To verify the accuracy (bias, random error, and stability) of the ARC data, validation was carried out using drifting buoy data. While there are some drifting buoys that are not performing accurately (Kennedy et al. 2011b), quality control procedures aim to eliminate these outliers, leaving the majority of buoy observations available to produce bulk statistics of value. SSTs from the two data sources were compared using a collocation technique in which a buoy observation is matched to a satellite observation if certain criteria are met. During the analysis, regional, global, and latitudinal biases were investigated; we also considered biases as a function of variables such as wind speed and insolation for which data from the European Centre for Medium-Range Weather Forecasts (ECMWF) Interim Re-Analysis (ERA-Interim; Dee et al. 2011) were also used. In addition to this, a three-way error analysis was carried out that, with the inclusion of a third SST data source, allows the estimation of the standard deviation of the error in the ARC data. For this part of the study, SSTs from the Advanced Microwave Scanning Radiometer for Earth Observing System (AMSR-E; Wentz et al. 2003) were also used.

The paper is organized as follows. The different datasets used are described in section 2, while section 3 contains details of the collocation technique and the method of assessing the data using a statistical analysis that includes the three-way error analysis. The results are presented in section 4 and finally section 5 summarizes the findings of the assessment.

2. Datasets

a. ARC dataset

The ATSR instruments were built with a specific aim to provide an accurate SST record (Llewellyn-Jones and Remedios 2012). The first instrument, ATSR-1, was launched on the first European Remote Sensing satellite (ERS-1) in July 1991 in a sun-synchronous orbit. Subsequently, ATSR-2 and the Advanced ATSR (AATSR) were launched on ERS-2 in April 1995 and on Envisat in March 2002, respectively, also in sun-synchronous orbits with overpass times corresponding to about 1000 or 2200 local equator crossing time (LECT). All the instruments were very well calibrated (Smith et al. 2001) and this has led to a continuous and accurate record of SST spanning more than two decades (Veal et al. 2013). The ARC data contain new developments to previous (A)ATSR products such as better cloud detection and an improved retrieval scheme (Embury and Merchant 2012). Data provided for the validation of the ARC SSTs extended from August 1991 to December 2009. ARC data using the AATSR instrument were accessible from late July in 2002 although files using ATSR-2 data were available until mid-2003. To maximize the use of data derived from AATSR, in the analysis in this report observations processed from ATSR-2 have only been used until 23 July 2002. In 1995 and 1996, ATSR-2 data are used where possible in preference to ATSR-1. Rare problems with the instruments meant that some days were unavailable such as for a period of almost three weeks in early 2001 when ATSR-2 shutdown due to a gyroscope failure on the spacecraft.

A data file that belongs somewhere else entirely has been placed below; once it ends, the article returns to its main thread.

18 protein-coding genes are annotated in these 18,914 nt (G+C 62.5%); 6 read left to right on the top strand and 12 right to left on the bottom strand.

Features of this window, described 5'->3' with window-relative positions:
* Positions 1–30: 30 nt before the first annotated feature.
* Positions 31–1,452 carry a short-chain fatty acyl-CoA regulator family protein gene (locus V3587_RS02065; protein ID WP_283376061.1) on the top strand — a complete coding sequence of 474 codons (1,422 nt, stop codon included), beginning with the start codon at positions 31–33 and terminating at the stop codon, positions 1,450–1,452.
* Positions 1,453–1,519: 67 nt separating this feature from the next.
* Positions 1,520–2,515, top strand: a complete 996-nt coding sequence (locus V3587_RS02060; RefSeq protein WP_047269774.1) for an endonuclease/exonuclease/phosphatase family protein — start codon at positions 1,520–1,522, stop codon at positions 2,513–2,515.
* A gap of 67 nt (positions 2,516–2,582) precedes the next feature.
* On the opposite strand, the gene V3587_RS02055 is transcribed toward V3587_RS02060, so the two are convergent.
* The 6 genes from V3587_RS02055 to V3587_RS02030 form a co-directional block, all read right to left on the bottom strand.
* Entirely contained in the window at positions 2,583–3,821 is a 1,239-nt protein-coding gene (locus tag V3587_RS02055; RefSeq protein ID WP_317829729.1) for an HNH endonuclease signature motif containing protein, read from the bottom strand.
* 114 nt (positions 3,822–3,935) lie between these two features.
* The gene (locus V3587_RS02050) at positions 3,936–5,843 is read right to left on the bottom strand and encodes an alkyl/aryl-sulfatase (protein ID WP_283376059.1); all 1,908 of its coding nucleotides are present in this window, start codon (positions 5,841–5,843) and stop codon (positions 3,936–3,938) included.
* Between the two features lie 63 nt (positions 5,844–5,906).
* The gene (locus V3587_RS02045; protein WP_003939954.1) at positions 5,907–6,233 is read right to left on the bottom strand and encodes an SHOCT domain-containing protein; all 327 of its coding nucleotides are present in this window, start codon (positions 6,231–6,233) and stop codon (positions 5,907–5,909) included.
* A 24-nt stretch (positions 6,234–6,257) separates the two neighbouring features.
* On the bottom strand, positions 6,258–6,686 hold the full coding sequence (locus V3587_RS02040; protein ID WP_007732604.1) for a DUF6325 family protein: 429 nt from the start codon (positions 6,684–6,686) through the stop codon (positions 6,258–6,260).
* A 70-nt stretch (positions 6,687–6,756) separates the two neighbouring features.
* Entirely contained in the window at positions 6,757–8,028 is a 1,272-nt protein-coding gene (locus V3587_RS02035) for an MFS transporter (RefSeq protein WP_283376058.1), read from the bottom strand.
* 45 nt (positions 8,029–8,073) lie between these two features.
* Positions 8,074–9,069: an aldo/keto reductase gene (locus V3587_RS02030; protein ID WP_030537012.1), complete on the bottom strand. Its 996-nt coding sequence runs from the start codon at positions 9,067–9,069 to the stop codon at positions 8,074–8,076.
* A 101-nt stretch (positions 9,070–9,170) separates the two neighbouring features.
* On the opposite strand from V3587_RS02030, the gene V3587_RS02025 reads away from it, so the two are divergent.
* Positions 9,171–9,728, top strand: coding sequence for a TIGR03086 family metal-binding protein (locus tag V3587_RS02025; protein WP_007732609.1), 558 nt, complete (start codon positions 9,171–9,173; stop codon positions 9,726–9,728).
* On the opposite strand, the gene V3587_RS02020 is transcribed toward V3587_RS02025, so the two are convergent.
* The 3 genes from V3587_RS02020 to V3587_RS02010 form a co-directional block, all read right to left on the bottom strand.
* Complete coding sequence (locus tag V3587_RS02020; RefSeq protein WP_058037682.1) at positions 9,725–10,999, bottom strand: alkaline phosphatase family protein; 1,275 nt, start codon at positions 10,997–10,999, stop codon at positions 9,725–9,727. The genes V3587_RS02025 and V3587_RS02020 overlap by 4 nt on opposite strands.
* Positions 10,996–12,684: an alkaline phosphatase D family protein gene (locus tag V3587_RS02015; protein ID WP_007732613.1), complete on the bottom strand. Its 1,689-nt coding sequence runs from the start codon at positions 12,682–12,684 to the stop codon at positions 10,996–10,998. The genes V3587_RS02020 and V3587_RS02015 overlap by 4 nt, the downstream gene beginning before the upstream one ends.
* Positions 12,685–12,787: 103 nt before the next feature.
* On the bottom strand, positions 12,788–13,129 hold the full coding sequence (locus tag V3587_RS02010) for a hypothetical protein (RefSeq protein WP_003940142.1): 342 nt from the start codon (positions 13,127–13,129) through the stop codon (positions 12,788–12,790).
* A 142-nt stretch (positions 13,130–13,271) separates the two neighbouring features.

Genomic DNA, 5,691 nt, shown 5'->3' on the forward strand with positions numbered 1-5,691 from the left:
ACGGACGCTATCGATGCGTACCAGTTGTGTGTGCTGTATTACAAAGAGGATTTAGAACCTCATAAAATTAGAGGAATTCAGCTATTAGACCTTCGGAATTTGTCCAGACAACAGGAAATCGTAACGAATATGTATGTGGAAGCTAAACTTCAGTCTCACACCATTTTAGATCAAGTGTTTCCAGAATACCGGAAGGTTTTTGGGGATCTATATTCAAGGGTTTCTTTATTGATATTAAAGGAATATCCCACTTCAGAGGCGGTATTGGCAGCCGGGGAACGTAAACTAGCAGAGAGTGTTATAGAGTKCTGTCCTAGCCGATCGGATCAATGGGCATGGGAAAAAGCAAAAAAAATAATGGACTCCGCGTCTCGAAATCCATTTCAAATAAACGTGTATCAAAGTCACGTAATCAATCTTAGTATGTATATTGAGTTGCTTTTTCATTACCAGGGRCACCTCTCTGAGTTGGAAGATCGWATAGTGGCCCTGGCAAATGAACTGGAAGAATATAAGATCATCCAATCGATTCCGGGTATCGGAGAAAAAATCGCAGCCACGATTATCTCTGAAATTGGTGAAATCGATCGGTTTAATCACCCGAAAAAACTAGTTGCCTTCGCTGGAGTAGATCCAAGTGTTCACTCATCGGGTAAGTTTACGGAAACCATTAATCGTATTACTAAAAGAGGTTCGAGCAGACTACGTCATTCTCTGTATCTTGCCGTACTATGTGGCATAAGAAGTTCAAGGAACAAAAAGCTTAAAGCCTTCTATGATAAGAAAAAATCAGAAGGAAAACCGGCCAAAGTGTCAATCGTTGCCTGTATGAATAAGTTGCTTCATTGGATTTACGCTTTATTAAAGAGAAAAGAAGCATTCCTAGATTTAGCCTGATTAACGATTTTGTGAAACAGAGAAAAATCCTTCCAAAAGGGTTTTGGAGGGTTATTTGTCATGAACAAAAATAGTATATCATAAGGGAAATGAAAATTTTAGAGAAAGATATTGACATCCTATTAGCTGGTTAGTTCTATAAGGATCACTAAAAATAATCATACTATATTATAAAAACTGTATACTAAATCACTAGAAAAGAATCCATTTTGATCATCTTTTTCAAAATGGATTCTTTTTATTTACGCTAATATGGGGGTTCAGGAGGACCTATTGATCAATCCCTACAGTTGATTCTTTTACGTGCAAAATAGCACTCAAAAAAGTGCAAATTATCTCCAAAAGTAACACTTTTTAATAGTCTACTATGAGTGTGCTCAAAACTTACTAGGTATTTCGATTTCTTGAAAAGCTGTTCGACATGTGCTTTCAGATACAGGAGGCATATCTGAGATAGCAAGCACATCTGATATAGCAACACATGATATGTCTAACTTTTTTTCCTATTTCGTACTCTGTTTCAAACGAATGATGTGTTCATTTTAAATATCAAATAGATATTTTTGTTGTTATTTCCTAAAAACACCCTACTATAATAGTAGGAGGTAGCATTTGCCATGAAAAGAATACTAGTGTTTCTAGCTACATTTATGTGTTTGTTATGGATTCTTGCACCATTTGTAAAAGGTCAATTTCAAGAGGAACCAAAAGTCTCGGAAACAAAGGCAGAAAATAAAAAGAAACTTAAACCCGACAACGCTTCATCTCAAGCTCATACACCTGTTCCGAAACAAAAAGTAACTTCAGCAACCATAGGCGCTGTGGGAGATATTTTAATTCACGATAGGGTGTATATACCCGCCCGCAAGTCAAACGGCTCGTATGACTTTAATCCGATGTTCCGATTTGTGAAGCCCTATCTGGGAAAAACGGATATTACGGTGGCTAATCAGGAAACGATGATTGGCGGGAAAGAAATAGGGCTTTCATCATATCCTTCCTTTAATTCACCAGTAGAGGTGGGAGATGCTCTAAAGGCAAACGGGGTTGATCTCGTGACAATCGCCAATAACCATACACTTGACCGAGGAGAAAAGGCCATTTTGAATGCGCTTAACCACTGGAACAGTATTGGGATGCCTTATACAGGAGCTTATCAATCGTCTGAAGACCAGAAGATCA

The ATSR instruments are dual view radiometers with one aperture directed in the nadir view and the second, forward view at a viewing angle of 55° to the zenith (Llewellyn-Jones et al. 2001). Previous SST retrieval algorithms have been based on radiative transfer models, for example as described in Závody et al. (1995). Details of the retrieval scheme specifically used in generating the ARC data can be found in Embury and Merchant (2012). When a SST retrieval is made, there is a choice to use only the nadir view or both views and either two channels (10.8 and 12 μm) or three channels (10.8, 12, and 3.7 μm). The three-channel retrieval is only valid at night as a result of sunlight contamination of the 3.7-μm channel during the day. The instruments were intended to give a dual view retrieval of the SST to an accuracy of 0.3 K while seeking a long-term stability of 0.1 K decade−1 (O'Carroll et al. 2006a). Throughout this report, the dual view was used for both two- and three-channel retrievals and all SSTs from three-channel retrievals were only from nighttime observations. Initial validation presented in Embury et al. (2012) compared two SST datasets produced through the ARC processing, but with one set using the new ARC retrieval scheme and the second using the operational scheme. The results showed a reduction of the biases in the majority of cases for various different properties including against latitude, wind speed, and viewing geometry.